1019lvalue to reference conversion: \lstinline[deletekeywords={lvalue}]@lvalue-type cv1 T@ converts to ©cv2 T &©, which allows implicitly converting variables to references.
1020\begin{cfa}
1021int x, &r = ®x®, f( int & p ); // lvalue variable (int) convert to reference (int &)
1022f( ®x® );               // lvalue variable (int) convert to reference (int &)
1023\end{cfa}
1024Conversion can restrict a type, where ©cv1© $\le$ ©cv2©, \eg passing an ©int© to a ©const volatile int &©, which has low cost.
1025Conversion can expand a type, where ©cv1© $>$ ©cv2©, \eg passing a ©const volatile int© to an ©int &©, which has high cost (\Index{warning});
1026furthermore, if ©cv1© has ©const© but not ©cv2©, a temporary variable is created to preserve the immutable lvalue.
1027
1028\item
1029rvalue to reference conversion: ©T© converts to ©cv T &©, which allows binding references to temporaries.
1030\begin{cfa}
1031int x, & f( int & p );
1032f( ®x + 3® );   // rvalue parameter (int) implicitly converts to lvalue temporary reference (int &)
1033®&f®(...) = &x; // rvalue result (int &) implicitly converts to lvalue temporary reference (int &)
1034\end{cfa}
1035In both case, modifications to the temporary are inaccessible (\Index{warning}).
1036Conversion expands the temporary-type with ©cv©, which is low cost since the temporary is inaccessible.
1037\end{enumerate}
1038
1039
1040\begin{comment}
1041From: Richard Bilson <rcbilson@gmail.com>
1042Date: Wed, 13 Jul 2016 01:58:58 +0000
1043Subject: Re: pointers / references
1044To: "Peter A. Buhr" <pabuhr@plg2.cs.uwaterloo.ca>
1045
1046As a general comment I would say that I found the section confusing, as you move back and forth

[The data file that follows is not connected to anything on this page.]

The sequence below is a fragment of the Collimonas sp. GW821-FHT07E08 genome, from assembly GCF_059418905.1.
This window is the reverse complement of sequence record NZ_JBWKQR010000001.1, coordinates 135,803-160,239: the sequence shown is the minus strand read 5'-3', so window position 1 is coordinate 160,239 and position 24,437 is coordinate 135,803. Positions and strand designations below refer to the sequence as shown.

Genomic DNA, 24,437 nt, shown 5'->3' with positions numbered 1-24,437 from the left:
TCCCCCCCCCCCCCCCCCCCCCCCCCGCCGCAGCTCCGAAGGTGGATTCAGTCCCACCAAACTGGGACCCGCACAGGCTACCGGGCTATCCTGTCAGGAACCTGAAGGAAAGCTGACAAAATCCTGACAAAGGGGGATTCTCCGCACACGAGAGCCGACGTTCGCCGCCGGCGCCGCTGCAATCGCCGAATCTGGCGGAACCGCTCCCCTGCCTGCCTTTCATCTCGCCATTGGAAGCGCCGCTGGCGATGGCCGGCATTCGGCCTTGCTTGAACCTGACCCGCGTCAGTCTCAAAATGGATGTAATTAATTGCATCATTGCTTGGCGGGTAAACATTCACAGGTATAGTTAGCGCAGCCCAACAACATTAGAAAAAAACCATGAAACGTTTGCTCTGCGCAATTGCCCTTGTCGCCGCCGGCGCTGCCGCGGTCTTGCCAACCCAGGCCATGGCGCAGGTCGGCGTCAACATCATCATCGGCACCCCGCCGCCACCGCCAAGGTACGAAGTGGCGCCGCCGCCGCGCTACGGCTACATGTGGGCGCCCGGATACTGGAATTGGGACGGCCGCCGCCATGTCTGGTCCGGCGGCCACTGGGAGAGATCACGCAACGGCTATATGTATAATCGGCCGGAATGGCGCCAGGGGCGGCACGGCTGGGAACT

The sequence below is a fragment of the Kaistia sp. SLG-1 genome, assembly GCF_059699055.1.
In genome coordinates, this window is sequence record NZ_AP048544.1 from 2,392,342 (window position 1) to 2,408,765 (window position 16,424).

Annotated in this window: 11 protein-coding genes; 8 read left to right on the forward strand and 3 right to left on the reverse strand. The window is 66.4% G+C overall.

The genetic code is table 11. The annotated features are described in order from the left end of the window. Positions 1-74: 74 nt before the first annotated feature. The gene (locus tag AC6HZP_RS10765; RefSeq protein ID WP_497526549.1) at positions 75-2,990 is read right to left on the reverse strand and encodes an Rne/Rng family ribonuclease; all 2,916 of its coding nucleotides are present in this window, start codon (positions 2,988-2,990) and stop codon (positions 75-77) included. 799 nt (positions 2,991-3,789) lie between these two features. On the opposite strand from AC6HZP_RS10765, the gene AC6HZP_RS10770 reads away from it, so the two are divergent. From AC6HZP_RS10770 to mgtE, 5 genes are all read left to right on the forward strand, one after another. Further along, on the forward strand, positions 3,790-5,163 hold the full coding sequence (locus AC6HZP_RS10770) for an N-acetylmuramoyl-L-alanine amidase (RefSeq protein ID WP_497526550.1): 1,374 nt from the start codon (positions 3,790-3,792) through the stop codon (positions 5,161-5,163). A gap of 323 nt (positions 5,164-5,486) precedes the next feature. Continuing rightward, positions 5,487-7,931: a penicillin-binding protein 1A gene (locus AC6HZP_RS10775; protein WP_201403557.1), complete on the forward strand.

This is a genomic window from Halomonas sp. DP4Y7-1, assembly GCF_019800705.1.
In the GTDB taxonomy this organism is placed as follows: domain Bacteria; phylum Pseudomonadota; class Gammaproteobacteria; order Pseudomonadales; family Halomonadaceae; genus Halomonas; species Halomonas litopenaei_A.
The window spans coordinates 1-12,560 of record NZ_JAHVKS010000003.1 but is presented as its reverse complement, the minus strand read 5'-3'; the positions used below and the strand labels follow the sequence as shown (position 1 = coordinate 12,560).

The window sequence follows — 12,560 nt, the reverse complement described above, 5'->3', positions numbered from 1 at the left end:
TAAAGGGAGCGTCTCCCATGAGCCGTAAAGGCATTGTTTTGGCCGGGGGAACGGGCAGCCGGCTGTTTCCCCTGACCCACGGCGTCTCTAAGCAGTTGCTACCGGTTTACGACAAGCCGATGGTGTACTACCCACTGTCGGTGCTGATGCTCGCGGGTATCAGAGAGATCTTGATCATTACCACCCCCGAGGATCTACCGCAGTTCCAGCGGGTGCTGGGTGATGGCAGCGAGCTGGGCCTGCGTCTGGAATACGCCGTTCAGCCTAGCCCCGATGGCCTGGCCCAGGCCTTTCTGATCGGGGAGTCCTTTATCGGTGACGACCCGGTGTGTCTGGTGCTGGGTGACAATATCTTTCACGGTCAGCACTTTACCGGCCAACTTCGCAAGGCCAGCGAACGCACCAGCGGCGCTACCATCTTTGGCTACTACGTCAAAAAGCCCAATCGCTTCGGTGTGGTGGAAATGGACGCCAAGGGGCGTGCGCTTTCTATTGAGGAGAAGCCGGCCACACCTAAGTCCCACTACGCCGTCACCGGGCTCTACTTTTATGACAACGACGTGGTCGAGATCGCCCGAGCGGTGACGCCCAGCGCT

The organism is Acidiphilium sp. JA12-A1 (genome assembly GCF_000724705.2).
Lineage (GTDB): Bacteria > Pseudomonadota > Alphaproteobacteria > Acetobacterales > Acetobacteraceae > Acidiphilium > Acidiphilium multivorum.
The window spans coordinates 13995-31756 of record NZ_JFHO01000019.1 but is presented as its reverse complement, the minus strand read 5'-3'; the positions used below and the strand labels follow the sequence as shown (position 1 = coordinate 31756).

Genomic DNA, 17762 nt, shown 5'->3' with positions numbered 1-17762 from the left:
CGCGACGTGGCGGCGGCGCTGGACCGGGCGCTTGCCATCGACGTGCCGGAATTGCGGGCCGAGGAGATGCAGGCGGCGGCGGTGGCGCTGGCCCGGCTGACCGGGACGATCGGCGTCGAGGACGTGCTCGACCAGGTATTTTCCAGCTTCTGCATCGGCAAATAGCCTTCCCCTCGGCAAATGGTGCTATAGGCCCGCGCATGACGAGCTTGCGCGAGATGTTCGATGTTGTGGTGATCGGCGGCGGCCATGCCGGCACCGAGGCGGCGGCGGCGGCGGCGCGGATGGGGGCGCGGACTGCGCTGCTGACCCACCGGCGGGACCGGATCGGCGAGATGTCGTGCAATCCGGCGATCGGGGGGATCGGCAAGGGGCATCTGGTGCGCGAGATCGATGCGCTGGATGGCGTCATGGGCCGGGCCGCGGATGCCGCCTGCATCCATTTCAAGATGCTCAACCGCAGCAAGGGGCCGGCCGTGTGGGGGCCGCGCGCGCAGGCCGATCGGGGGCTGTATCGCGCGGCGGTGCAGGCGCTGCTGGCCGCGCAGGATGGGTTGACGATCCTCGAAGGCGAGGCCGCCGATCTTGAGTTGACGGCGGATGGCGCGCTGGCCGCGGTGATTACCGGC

1047between various real and imagined programming languages. If it were me I would rewrite into two
1048subsections, one that specifies precisely the syntax and semantics of reference variables and
1049another that provides the rationale.
1050
1051I don't see any obvious problems with the syntax or semantics so far as I understand them. It's not
1052obvious that the description you're giving is complete, but I'm sure you'll find the special cases
1053as you do the implementation.
1054
1055My big gripes are mostly that you're not being as precise as you need to be in your terminology, and
1056that you say a few things that aren't actually true even though I generally know what you mean.
1057
105820 C provides a pointer type; CFA adds a reference type. Both types contain an address, which is normally a
105921 location in memory.
1060
1061An address is not a location in memory; an address refers to a location in memory. Furthermore it
1062seems weird to me to say that a type "contains" an address; rather, objects of that type do.
1063
106421 Special addresses are used to denote certain states or access co-processor memory. By
106522 convention, no variable is placed at address 0, so addresses like 0, 1, 2, 3 are often used to denote no-value
106623 or other special states.
1067
1068This isn't standard C at all. There has to be one null pointer representation, but it doesn't have